Shoplifter stole again months after storeworker’s death

A shoplifter arrested on suspicion of killing a supermarket shelf stacker went on to commit a similar offence just under a year later, a court heard.

Father-of-three Javed Agha, 52, collapsed from a heart attack after he helped apprehend Jacob Williams, 19, who tried to make off with a packet of biscuits from a Sainsbury’s store in Manchester city centre. Mr Agha died in hospital the following day.

Williams and two other men were arrested on suspicion of manslaughter following the incident in August 2007.

Mr Agha’s devastated family paid tribute to him at the time as a “kind-hearted man who was always willing to help anyone and everyone”.

The Crown Prosecution Service eventually decided there was insufficient evidence to link them with his death after “anxious consideration” and lesser charges were brought, Manchester Crown Court heard.

It emerged at the sentencing for the 2007 incident that Williams was up in court for another shoplifting matter in July 2008, while co-defendant Andrew Sinnott, 20, was himself cautioned for stealing from a shop in February 2008. Both were given condition discharges at the time.

Mr Agha, from Blackley, Manchester, had just arrived for his evening shift at the store in Whitworth Street West when a disturbance broke out involving a third man, Eytan Yates, 24.

Yates thumped a security guard from behind and then launched a torrent of abuse at him in which he shouted “We are going to kill you, f*** Sainsbury’s, f*** you all, you f****** nigger.”

His friend Williams picked up the biscuits during the melee and was about to leave the store without paying when Mr Agha seized him, shouting “shoplifter! thief!”, said prosecutor Miss Bernadette Baxter.

Both Williams and Yates, who was already banned from the store for using racial abuse, were taken into a back store room where both became aggressive.

Miss Baxter said three staff members were required to hold down Williams to the floor who screamed homophobic abuse, while Yates shouted “going to kill an asylum seeker, go back to your own country”.

Sinnott then appeared on the scene and complained that unnecessary force had been used on his friends. He eventually had to be ushered out of the store by Mr Agha.

Police then arrived and arrested Yates and Williams.

Miss Baxter said: “Mr Agha was taken ill shortly after they were all removed from the premises. He had been taken to hospital and, subsequently, sadly died.”

All three were sentenced to 12-month community orders and ordered to carry out unpaid work for the community in what Mr Justice Holroyde said was a “disgraceful incident all round”.

Williams, of Little Hulton, admitted theft, a Section 4 public order offence, and possession of a small amount of amphetamine.

Sinnott, of Braemar Road, Fallowfield, pleaded guilty to a Section 4 public order offence, while Yates, of Spring Lane, Radcliffe, admitted affray.

The judge said: “The three of you should be thoroughly ashamed of what happened. No-one in this court, least of all the defendants, should any longer underestimate the seriousness of violence towards the staff of such a business doing nothing more than their jobs.”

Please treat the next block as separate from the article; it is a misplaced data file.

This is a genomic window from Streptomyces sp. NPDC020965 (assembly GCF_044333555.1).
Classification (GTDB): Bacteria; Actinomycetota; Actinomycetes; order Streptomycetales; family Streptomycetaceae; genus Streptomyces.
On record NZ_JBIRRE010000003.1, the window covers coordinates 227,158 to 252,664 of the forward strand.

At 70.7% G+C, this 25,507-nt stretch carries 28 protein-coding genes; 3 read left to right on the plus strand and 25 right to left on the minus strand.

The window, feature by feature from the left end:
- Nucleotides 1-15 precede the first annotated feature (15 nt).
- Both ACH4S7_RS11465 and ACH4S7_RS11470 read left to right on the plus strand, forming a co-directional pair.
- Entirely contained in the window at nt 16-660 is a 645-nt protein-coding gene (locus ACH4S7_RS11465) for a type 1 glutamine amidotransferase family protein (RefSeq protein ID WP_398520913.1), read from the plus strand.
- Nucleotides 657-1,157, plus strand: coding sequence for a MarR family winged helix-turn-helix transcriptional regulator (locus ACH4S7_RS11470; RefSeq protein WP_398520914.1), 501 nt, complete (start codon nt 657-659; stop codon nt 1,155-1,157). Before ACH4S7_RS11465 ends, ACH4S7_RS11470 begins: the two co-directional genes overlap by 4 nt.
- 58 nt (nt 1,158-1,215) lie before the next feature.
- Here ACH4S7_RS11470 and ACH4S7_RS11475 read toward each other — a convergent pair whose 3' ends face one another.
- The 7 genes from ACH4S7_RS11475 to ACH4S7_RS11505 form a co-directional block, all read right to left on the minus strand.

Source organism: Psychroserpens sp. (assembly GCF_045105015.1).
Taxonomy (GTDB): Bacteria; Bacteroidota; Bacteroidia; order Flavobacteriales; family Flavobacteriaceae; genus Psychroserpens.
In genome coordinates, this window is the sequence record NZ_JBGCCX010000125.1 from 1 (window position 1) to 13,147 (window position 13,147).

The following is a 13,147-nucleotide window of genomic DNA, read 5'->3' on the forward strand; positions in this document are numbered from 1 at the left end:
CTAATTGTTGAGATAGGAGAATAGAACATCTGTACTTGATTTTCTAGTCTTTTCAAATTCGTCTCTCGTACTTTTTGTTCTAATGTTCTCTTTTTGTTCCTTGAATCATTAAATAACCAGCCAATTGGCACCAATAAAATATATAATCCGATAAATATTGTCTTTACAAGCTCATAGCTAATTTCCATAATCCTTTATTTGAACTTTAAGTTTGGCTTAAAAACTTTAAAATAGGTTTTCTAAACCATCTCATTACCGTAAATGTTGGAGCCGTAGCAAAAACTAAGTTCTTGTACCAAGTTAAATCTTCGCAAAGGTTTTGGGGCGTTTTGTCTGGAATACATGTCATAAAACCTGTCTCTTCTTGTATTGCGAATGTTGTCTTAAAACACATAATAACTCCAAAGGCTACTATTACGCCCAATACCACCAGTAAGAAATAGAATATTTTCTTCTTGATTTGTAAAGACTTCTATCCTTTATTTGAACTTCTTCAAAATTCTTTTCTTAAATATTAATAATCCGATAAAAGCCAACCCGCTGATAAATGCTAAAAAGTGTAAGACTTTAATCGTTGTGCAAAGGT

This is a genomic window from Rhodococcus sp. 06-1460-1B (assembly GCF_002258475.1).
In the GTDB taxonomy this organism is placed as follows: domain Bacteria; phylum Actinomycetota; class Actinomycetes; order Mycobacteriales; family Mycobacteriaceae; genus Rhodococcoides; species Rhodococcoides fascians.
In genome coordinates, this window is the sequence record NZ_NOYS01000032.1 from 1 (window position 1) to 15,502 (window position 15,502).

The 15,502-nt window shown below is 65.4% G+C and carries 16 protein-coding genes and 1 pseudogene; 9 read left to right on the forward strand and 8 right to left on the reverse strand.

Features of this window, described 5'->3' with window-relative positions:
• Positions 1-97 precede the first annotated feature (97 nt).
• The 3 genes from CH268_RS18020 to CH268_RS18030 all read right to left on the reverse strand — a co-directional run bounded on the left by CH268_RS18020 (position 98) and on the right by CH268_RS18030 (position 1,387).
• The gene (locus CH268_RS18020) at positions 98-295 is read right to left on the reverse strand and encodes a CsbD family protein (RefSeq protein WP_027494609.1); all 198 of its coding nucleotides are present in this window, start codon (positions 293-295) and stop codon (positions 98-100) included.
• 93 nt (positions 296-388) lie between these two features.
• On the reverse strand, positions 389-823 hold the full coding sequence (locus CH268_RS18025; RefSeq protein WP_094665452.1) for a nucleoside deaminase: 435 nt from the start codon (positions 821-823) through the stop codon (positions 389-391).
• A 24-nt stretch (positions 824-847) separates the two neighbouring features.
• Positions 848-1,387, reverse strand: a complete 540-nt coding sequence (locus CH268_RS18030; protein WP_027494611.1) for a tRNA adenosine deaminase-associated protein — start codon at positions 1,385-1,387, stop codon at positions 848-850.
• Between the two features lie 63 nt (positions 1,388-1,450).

After viewing CCTV footage which captured part of the incident, he said: “What is apparent is that all three of you seemed to regard your conduct as nothing more than a joke.”

He said the matter escalated when Yates and Williams struggled with staff and abused them in what he regarded as “vile terms”.

”Why either of you thought it appropriate to behave in that way is impossible to imagine. It was a disgraceful incident all round and in my judgment by no means a trivial one,” he said.

”Quite properly, consideration was given as to whether it would be appropriate to prosecute any of these defendants for manslaughter.

”The decision was ultimately taken that such a prosecution was unwarranted. I make it perfectly plain that from that point the death of that unfortunate member of staff ceases to have any relevance to this sentencing exercise.”

He added that in his opinion a picture had emerged in which the defendants had done nothing to face up to their responsibilities and had still not appreciated the seriousness of the matter.

Sentencing Williams, he said: “I hope it does not feel any longer such a hilarious joke as the CCTV images suggested it was to you at the time.”

Both Williams and Sinnott had failed to keep appointments with the Probation Service in assisting pre-sentence reports and had not bothered to set up new dates.

An application on their behalf to adjourn sentencing today in order to fully complete the reports was described by the judge as “absurd”.

The delay had caused considerable expense to the public purse already which as unemployed men they had no realistic means of contributing to, he said.

Mr Justice Holroyde said he thought carefully about whether to impose custodial sentences but was persuaded otherwise due to their eventual acceptance of responsibility and their comparative youth.

In mitigation for Williams, Ian Johnstone said his client now recognised the consequences of his offending, while Simon Blakebrough, representing Sinnott, said the defendant accepted his intervention went beyond what was reasonable.

Rebecca Hirst, defending Yates – who appeared in the dock with a long, thick beard – said he had previously been targeted because of his “perceived ethnicity”.

He was the victim of a prolonged assault in which lighter fluid was poured on and set alight, she said.

This coupled with a difficult childhood had left him feeling persecuted.

Miss Hirst said being arrested on suspicion of manslaughter had a “profound affect on him” and had instilled maturity.

see full report here

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